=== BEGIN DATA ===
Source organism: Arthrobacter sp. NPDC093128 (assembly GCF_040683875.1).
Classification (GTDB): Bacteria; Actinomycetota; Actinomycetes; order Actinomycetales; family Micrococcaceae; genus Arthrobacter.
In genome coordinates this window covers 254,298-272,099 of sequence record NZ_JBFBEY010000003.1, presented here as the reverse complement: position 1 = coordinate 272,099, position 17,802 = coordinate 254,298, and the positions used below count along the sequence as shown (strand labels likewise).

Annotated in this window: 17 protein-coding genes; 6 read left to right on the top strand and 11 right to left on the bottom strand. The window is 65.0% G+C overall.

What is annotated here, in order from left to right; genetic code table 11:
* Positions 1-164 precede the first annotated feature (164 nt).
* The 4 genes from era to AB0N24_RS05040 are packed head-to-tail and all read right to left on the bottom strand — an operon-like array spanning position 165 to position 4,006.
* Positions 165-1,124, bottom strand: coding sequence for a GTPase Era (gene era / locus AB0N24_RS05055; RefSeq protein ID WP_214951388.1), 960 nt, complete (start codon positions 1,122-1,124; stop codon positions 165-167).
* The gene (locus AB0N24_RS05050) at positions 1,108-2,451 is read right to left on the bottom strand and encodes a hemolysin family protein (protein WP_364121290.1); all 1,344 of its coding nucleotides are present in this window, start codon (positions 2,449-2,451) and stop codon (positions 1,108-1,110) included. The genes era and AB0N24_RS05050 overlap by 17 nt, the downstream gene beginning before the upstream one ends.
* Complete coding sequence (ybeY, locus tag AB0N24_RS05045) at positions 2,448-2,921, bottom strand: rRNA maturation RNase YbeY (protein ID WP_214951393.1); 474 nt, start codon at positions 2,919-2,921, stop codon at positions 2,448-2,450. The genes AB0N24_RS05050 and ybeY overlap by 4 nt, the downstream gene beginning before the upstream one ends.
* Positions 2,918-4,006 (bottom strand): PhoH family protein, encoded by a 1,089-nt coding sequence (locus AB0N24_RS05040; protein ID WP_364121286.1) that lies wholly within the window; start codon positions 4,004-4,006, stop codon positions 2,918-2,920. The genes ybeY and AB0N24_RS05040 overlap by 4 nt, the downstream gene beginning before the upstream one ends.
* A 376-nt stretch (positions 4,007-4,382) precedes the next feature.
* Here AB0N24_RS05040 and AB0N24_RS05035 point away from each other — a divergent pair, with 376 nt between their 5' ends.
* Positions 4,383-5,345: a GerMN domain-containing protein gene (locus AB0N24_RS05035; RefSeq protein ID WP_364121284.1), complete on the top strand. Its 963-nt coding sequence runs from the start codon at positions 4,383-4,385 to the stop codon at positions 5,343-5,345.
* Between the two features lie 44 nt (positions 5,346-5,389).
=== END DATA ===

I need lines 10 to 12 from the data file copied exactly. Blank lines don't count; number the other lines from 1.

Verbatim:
* Complete coding sequence (ybeY, locus tag AB0N24_RS05045) at positions 2,448-2,921, bottom strand: rRNA maturation RNase YbeY (protein ID WP_214951393.1); 474 nt, start codon at positions 2,919-2,921, stop codon at positions 2,448-2,450. The genes AB0N24_RS05050 and ybeY overlap by 4 nt, the downstream gene beginning before the upstream one ends.
* Positions 2,918-4,006 (bottom strand): PhoH family protein, encoded by a 1,089-nt coding sequence (locus AB0N24_RS05040; protein ID WP_364121286.1) that lies wholly within the window; start codon positions 4,004-4,006, stop codon positions 2,918-2,920. The genes ybeY and AB0N24_RS05040 overlap by 4 nt, the downstream gene beginning before the upstream one ends.
* A 376-nt stretch (positions 4,007-4,382) precedes the next feature.